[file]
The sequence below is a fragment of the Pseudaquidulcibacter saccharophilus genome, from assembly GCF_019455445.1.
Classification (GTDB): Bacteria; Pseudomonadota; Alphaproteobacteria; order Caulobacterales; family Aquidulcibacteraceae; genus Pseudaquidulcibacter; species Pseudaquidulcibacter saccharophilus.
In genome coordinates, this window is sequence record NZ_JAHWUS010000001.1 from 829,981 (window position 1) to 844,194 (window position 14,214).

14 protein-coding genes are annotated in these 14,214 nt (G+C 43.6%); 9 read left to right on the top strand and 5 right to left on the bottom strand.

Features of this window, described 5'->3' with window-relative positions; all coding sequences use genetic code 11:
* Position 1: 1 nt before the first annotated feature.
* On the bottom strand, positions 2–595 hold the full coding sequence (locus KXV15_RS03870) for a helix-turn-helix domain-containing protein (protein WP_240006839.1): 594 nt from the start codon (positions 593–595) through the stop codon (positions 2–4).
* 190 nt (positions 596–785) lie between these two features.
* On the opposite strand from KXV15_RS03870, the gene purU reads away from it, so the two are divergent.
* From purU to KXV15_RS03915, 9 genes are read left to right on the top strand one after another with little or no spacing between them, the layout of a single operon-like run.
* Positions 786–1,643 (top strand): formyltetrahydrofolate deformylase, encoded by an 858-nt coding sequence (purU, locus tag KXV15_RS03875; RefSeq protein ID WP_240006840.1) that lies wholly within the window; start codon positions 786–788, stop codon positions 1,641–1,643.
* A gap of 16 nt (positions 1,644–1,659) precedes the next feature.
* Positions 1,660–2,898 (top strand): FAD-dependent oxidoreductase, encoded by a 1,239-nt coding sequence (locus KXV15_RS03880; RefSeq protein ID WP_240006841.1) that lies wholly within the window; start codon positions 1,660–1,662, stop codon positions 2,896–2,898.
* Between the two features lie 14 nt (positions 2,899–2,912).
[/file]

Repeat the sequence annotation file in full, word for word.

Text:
The sequence below is a fragment of the Pseudaquidulcibacter saccharophilus genome, from assembly GCF_019455445.1.
Classification (GTDB): Bacteria; Pseudomonadota; Alphaproteobacteria; order Caulobacterales; family Aquidulcibacteraceae; genus Pseudaquidulcibacter; species Pseudaquidulcibacter saccharophilus.
In genome coordinates, this window is sequence record NZ_JAHWUS010000001.1 from 829,981 (window position 1) to 844,194 (window position 14,214).

14 protein-coding genes are annotated in these 14,214 nt (G+C 43.6%); 9 read left to right on the top strand and 5 right to left on the bottom strand.

Features of this window, described 5'->3' with window-relative positions; all coding sequences use genetic code 11:
* Position 1: 1 nt before the first annotated feature.
* On the bottom strand, positions 2–595 hold the full coding sequence (locus KXV15_RS03870) for a helix-turn-helix domain-containing protein (protein WP_240006839.1): 594 nt from the start codon (positions 593–595) through the stop codon (positions 2–4).
* 190 nt (positions 596–785) lie between these two features.
* On the opposite strand from KXV15_RS03870, the gene purU reads away from it, so the two are divergent.
* From purU to KXV15_RS03915, 9 genes are read left to right on the top strand one after another with little or no spacing between them, the layout of a single operon-like run.
* Positions 786–1,643 (top strand): formyltetrahydrofolate deformylase, encoded by an 858-nt coding sequence (purU, locus tag KXV15_RS03875; RefSeq protein ID WP_240006840.1) that lies wholly within the window; start codon positions 786–788, stop codon positions 1,641–1,643.
* A gap of 16 nt (positions 1,644–1,659) precedes the next feature.
* Positions 1,660–2,898 (top strand): FAD-dependent oxidoreductase, encoded by a 1,239-nt coding sequence (locus KXV15_RS03880; RefSeq protein ID WP_240006841.1) that lies wholly within the window; start codon positions 1,660–1,662, stop codon positions 2,896–2,898.
* Between the two features lie 14 nt (positions 2,899–2,912).